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Food for Profit: Price and Pricing Worksheet

This worksheet is a supplement to the Food for Profit: Price and Pricing fact sheet.

Introduction

No one can predict with exact certainty how successfully your product will compete in the marketplace. There are, however, some steps you can go through that will help you lay out your costs and select a pricing and production strategy that yields a profit. Determining your price and profit is a systematic process, but it is also something of an art. It is usually necessary to repeatedly evaluate and revise your costs, the price you think the market will bear, and your production capacity. Read the Food for Profit: Price and Pricing fact sheet and then use the steps in this worksheet to determine your variable and fixed costs and your break-even point based on a product price you think the market will bear. Then estimate how many units you must sell in order to achieve a profitable sales goal. The steps below will guide you as you go through the pricing and profit process.

Step 1. Determine your variable and fixed costs.

Variable costs/unit Fixed costs/month
Item Amount Revised amount
(see step 6)
Item Amount Revised amount
(see step 6)

$ $
$ $

$ $
$ $

$ $
$ $

$ $
$ $

$ $
$ $

$ $
$ $

$ $
$ $

$ $
$ $
Total $ $
$ $

Step 2. Determine the contribution margin by subtracting the variable costs/unit from your selling price/unit.


Amount Revised amount (see step 6)
Selling price per unit of your product
(minus)
$ ___________ /unit $ __________ /unit
Total variable cost per unit
(equals)
$ ___________ /unit $ __________ /unit
Contribution margin $ ________ /unit $ _______ /unit

Step 3. Determine your break-even point by dividing your total fixed costs/month by the contribution margin.


Amount Revised amount (see step 6)
Total fixed costs/month
(divided by)
$ ___________ /month $ __________ /month
Contribution margin
(equals)
$ ___________ /unit $ __________ /unit
Break-even point    ________ units/month    ________ units/month

Most likely, you are not in business just to break even. You want to make a profit! First, write down your desired profit goal (the amount of money you want to make each month over and above your break-even point). Then determine the number of additional units per month above your break-even point that you will need to reach your profit goal. This is your sales goal.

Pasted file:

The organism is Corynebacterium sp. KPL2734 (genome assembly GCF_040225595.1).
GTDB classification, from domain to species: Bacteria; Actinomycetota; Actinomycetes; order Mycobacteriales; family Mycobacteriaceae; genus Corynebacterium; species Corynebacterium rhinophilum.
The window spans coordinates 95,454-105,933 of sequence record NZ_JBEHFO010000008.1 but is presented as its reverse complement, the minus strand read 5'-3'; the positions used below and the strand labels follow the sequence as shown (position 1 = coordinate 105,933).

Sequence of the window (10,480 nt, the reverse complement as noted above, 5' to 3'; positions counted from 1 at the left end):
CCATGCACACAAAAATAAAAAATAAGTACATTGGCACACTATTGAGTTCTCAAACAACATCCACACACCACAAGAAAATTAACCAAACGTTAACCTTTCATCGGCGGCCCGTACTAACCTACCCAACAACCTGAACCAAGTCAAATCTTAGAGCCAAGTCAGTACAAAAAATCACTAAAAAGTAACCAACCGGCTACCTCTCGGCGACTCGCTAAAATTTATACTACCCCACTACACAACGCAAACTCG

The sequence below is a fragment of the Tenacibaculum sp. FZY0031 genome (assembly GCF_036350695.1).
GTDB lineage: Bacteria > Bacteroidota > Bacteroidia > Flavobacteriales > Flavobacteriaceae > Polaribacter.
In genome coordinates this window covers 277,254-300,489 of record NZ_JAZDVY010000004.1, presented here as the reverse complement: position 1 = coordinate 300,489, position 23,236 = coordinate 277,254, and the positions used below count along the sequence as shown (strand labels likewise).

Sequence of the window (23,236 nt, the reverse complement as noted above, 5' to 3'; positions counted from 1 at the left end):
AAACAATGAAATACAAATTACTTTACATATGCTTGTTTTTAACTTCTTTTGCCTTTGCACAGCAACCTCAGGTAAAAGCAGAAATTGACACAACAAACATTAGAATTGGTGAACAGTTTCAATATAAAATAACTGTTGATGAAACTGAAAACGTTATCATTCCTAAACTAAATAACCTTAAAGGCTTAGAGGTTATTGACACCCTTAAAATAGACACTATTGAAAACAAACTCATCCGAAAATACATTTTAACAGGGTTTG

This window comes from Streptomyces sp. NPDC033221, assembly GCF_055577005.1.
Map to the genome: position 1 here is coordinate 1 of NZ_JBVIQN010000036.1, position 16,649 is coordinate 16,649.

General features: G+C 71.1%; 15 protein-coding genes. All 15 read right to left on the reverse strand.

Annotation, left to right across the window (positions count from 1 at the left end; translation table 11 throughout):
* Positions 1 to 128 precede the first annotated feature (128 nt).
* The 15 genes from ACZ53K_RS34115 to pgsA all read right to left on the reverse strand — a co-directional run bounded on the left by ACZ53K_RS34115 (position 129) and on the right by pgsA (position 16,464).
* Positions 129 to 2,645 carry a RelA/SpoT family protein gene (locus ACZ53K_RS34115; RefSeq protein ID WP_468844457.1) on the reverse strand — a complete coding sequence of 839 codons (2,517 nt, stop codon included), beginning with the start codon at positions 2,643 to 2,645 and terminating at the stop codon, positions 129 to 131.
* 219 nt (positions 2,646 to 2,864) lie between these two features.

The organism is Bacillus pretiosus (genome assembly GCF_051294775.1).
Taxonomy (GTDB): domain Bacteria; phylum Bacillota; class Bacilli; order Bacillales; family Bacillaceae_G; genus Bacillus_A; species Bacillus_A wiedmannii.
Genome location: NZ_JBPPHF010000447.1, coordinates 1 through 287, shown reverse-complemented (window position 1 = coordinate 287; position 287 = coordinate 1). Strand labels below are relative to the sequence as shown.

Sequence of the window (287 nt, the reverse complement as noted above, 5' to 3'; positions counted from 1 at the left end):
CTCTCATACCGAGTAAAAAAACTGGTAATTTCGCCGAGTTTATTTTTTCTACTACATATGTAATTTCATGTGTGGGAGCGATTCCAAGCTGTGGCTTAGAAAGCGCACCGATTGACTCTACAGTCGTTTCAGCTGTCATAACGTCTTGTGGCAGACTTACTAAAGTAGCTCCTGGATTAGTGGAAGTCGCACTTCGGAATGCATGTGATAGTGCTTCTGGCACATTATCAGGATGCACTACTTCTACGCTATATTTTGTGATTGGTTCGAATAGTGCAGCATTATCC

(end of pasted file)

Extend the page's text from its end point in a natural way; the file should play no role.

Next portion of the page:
Step 4. Determine the number of units per month your need to sell over and above your break-even point to reach your profit goal.


Amount Revised amount (see step 6)
Profit goal/month
(divided by)
$ ___________ /month $ __________ /month
Contribution margin
(equals)
$ ___________ /unit $ __________ /unit
Units above break-even point necessary to reach profit goal    _______ units/month    ______ units/month

Step 5. Determine the total number of units you need to sell each month to reach your profit goal.


Amount Revised amount (see step 6)
Units above break-even point necessary
to reach profit goal (from step 4)
(plus)
________ units/month _______ units/month
Break-even point (from step 3)
(equals)
________ units/month _______ units/month
Sales goal ________ units/month _______ units/month

Please note! Before calculating your total sales goal, check your figures to make sure that increasing your production capacity has not had an impact on your fixed costs, such as shared kitchen fees. If any of these costs of doing business change with greater volume (up or down), you will need to adjust your contribution margin accordingly in step 5 to make sure you have a true picture of what will happen when you sell a specific number of units that you calculate in step 6.

Step 6. Evaluate your results and make revisions if necessary.

After determining your sales goal, ask yourself the following questions: Do I have the capability to make this many product units each month? Is there enough consumer demand for my product that I will be able to sell this many units each month? Am I expecting too much profit in the beginning stages of my business development?

If your sales goal seems more than you will be able to handle, consider:

  • Increasing your price. If your sales goal is lower than what you think the market will bear, increase your price or produce more units.
  • Reducing your profit goal. Most start-up businesses make only what it costs to produce the product for the first 2-4 years, due to investment in equipment and market introduction.
  • Cutting costs. In business, it is important to keep expenses to a minimum, without sacrificing the quality of your product.

If your sales goal is lower than what you think the market will bear, you could increase your price or produce more units. Remember that adjusting production capacity may once again affect fixed costs—calculate accordingly.

Take some time to reevaluate your pricing and profit strategy and repeat steps 1 through 5 until you find a sales goal that meets your needs.

Collaboration of Penn State Extension, PENNTap, and Penn State Department of Food Science.

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Title

Food for Profit: Price and Pricing Worksheet

Code

UK178

Cost

Free

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Contact Information

Luke LaBorde
  • Associate Professor of Food Science - Plant Based Products.
Email:
Phone: 814-863-2298